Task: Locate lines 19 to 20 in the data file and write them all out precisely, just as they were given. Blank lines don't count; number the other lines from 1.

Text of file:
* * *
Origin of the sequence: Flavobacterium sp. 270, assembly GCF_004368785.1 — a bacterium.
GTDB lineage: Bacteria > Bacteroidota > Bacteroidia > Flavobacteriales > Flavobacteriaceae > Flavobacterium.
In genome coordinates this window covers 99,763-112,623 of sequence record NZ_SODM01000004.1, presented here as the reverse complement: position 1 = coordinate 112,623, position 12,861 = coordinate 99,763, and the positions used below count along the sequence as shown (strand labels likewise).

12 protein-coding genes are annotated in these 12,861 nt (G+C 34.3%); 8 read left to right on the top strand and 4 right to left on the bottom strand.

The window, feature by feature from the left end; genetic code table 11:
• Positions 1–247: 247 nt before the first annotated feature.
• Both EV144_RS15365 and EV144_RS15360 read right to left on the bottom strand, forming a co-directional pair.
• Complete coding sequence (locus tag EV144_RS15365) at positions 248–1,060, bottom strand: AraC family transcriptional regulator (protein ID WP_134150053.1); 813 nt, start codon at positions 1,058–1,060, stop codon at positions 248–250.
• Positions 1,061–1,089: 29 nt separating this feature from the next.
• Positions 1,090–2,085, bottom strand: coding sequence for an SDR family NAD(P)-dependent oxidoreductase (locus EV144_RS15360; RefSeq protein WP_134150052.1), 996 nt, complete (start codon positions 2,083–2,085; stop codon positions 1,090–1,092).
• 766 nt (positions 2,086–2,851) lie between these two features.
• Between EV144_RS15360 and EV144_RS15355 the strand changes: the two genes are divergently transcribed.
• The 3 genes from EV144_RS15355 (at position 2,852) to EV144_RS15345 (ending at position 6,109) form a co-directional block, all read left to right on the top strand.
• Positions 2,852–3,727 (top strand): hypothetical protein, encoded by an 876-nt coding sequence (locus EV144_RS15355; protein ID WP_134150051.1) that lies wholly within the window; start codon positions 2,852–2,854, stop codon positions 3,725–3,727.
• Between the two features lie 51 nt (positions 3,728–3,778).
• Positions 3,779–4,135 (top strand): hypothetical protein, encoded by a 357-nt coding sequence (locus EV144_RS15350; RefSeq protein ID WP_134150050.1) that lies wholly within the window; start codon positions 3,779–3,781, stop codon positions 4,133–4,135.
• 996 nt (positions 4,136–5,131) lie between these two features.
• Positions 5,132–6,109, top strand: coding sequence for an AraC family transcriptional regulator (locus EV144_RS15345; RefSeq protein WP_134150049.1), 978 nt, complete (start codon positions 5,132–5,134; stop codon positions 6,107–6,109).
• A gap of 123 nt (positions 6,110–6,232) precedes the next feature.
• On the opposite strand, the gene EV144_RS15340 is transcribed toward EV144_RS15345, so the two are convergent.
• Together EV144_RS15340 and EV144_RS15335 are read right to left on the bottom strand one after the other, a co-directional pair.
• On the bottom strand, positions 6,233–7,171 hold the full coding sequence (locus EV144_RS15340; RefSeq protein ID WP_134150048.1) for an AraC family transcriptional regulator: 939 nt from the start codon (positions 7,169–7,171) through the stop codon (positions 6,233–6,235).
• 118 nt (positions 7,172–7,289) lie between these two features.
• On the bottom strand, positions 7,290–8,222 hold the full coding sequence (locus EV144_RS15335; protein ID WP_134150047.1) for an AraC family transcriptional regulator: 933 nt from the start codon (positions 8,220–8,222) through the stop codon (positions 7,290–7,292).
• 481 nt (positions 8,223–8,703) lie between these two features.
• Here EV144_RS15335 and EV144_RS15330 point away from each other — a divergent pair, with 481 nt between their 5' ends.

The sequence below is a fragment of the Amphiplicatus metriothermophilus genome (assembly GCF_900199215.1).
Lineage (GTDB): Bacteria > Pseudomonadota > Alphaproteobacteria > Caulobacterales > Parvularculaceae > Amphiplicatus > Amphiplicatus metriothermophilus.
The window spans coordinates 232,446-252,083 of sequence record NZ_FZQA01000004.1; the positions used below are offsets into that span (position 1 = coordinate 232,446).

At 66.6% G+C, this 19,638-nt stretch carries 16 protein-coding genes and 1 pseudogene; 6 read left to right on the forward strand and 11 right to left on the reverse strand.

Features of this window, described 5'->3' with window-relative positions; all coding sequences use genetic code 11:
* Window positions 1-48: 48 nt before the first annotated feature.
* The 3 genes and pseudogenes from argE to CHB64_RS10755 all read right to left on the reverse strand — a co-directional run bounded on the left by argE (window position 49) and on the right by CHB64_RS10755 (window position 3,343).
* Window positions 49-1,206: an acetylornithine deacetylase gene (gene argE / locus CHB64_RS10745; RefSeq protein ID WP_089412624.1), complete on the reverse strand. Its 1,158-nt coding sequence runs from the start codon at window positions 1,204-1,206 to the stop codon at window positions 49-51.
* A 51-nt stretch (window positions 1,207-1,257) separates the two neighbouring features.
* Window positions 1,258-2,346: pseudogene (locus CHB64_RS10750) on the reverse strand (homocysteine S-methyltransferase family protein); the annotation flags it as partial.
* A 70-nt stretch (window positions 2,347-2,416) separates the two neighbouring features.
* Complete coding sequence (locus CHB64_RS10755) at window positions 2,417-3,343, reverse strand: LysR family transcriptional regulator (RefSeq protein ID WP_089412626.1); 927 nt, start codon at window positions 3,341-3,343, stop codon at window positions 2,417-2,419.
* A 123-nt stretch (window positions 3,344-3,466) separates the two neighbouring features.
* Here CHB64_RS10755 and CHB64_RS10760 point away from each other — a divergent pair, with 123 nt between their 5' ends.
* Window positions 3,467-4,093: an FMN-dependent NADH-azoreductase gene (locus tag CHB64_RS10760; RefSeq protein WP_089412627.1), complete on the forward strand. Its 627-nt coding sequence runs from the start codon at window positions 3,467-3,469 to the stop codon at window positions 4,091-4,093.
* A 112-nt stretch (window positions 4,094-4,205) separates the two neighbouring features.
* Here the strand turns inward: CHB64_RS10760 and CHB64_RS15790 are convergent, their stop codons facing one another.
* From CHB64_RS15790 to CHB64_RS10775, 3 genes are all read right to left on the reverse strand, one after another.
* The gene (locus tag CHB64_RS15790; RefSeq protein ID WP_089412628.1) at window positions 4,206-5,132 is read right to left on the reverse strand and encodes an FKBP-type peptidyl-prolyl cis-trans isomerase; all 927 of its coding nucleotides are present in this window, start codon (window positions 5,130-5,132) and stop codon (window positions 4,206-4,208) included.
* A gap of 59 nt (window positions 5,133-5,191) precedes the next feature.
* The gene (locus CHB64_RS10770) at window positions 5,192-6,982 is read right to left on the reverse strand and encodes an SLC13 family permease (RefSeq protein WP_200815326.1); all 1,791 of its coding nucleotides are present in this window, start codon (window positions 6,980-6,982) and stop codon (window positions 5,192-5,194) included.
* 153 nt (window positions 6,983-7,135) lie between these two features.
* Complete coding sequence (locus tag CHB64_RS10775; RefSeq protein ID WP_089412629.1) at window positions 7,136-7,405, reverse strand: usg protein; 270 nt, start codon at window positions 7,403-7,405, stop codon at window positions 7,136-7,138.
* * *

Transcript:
• A gap of 123 nt (positions 6,110–6,232) precedes the next feature.
• On the opposite strand, the gene EV144_RS15340 is transcribed toward EV144_RS15345, so the two are convergent.